A broken arm can mean several different things, since numerous bones might be involved, individually or together. The upper arm consists of a single long bone, the humerus. It has a wonderfully wide array of movements available to it, since the humerus can swing in a nearly perfect circle (think of the softball pitcher), and can also rotate on its long-axis almost 180 degrees. The far end of this bone is the pivot point for the two smaller bones of the forearm, the ulna and the radius. These bones can, when moved in concert, move the hand upward and downward (ulna), but also turn the palm of the hand up and down (radius). The elbow is a critical junction for normal arm and hand movement. Generally, a broken arm means a fracture of one of these three bones. The two smaller bones are held together by ligaments, so fracturing one often causes a fracture in the other. The humerus tends to be a bit weaker on its upper third, so fractures there occur more often. Elbow fractures more often fracture the cup-like ulna, but the circular radius may also be driven from its normal rotary tunnel.
Falls on an outstretched hand will often break the two smaller bones near the wrist, the radius being broken more often than the ulna. Car and motorcycle accidents may fracture any of the three in combination, since there are so many variables. Side-impact collisions tend to fracture the humerus. Frontal impacts often will tag the smaller two bones, since they are first to impact the steering wheel and dashboard of the car.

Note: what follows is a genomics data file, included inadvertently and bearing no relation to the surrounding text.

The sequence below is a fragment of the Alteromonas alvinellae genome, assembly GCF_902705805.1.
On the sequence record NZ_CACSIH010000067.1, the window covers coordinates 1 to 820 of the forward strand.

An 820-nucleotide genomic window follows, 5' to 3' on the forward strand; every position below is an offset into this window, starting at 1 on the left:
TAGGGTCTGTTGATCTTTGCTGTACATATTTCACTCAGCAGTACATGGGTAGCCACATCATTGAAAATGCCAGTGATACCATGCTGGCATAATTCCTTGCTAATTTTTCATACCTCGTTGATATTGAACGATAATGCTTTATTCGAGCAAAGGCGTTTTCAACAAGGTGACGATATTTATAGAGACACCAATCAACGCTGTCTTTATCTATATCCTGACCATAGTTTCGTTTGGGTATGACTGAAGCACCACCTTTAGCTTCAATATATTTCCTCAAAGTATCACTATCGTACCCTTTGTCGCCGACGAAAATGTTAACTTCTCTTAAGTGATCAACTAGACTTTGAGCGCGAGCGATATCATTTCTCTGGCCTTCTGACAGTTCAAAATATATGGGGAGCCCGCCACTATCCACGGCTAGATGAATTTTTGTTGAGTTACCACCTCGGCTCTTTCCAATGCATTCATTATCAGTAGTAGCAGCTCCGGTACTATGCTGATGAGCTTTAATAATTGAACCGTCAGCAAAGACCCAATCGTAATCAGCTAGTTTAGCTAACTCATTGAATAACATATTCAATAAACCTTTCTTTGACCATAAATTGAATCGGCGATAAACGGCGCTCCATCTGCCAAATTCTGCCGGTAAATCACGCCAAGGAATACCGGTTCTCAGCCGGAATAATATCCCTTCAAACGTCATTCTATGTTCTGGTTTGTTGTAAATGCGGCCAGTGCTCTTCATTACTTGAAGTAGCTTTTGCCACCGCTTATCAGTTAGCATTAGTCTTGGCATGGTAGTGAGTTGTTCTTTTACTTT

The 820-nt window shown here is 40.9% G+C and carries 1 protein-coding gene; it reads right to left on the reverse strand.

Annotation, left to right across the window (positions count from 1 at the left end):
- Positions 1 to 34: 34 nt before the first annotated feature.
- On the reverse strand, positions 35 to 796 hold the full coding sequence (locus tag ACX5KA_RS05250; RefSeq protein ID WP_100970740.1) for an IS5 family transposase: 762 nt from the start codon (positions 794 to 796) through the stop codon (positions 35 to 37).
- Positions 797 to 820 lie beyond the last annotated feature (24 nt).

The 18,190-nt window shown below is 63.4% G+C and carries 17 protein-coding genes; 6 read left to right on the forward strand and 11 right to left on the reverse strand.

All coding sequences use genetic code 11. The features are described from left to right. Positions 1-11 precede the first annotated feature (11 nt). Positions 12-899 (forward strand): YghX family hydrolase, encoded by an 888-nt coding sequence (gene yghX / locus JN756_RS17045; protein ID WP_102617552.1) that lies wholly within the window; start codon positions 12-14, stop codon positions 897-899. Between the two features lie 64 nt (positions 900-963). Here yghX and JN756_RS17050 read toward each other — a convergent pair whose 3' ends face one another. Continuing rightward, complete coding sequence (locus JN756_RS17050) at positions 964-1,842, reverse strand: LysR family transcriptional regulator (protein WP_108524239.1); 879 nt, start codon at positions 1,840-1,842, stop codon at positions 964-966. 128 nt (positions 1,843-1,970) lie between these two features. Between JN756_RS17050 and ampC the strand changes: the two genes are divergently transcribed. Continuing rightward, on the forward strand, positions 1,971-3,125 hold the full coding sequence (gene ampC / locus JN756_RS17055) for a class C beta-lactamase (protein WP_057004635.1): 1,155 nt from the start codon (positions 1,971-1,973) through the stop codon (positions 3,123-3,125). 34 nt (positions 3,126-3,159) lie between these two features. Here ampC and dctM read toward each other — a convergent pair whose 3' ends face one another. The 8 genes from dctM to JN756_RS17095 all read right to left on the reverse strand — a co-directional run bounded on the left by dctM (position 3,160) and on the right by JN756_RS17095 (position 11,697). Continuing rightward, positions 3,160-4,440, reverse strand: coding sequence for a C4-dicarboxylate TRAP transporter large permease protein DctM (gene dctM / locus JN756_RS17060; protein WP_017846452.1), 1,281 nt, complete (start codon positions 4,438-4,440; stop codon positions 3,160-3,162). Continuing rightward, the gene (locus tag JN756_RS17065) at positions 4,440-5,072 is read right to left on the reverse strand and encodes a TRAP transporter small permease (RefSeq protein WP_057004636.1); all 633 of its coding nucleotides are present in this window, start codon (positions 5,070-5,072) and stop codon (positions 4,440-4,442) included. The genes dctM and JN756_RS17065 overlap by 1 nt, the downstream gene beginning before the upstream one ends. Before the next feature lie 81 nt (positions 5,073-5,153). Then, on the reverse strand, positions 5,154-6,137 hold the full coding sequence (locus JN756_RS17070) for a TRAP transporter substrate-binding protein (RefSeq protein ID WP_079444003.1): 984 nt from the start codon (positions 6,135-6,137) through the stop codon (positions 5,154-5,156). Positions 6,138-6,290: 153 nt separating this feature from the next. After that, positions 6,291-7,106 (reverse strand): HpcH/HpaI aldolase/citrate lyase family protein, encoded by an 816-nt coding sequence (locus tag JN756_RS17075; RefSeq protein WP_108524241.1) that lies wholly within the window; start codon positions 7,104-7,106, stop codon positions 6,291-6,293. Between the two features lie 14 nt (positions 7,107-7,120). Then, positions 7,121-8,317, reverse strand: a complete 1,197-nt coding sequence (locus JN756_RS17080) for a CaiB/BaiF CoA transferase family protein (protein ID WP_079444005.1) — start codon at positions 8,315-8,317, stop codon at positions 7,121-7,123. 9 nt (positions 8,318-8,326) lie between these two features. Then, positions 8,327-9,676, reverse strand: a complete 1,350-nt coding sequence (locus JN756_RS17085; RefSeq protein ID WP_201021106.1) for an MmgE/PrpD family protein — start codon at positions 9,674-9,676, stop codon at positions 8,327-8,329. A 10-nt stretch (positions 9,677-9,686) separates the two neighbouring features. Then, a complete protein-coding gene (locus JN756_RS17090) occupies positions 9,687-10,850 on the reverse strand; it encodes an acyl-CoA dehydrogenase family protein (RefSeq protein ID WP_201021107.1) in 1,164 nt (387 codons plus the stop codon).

Motorcycle broken arm injuries are typically more severe, and commonly involve large abrasions or open wounds, many of which are dirty with road debris. These kinds of injuries are far more prone to developing infections in the bones, which can be catastrophic. Skateboarders and bicyclists will often break the smaller bones of the arm, commonly with a collar-bone fracture thrown in for good measure. Repair of these injuries may be simple or extremely complex, requiring surgery and extensive debridement (cleaning). Sometimes the fractured ends can be held together with a splint or cast. At other times, screws and plates must be inserted to hold it all together.
Nearly all human activities require the use of the arm and hand, so a broken arm invariably disrupts some aspect of the victim’s life. Work loss is typical, and daily living chores are indeed a hassle. Medical repairs might well leave a residual disability, even in the hands of skilled practitioners. Bones may heal with peculiar bumps and ridges, and often the tendons that control the wrist and hand are injured or disrupted. Like most things, we appreciate normal function more after an injury. Complications of medical treatment of a broken arm might include casts that become too tight, due to swelling, cutting off vital circulation to the hand. Poor outcomes of surgery may occur due to infection or the extensiveness of the injuries. As the hand is an integral part of being a functional human, fractures to the arm almost always compromise function in some significant way.
Contact a Lawyer About Your Broken Arm Injury
If you have suffered a broken arm injury as a result of a car accident, or negligence of others, Parker Scheer recommends that you consult with a personal injury lawyer and evaluate your case. For your free confidential case review click here and receive a response from one of our attorneys within hours. If you prefer, you can also telephone our offices in Boston seven days a week at toll free .
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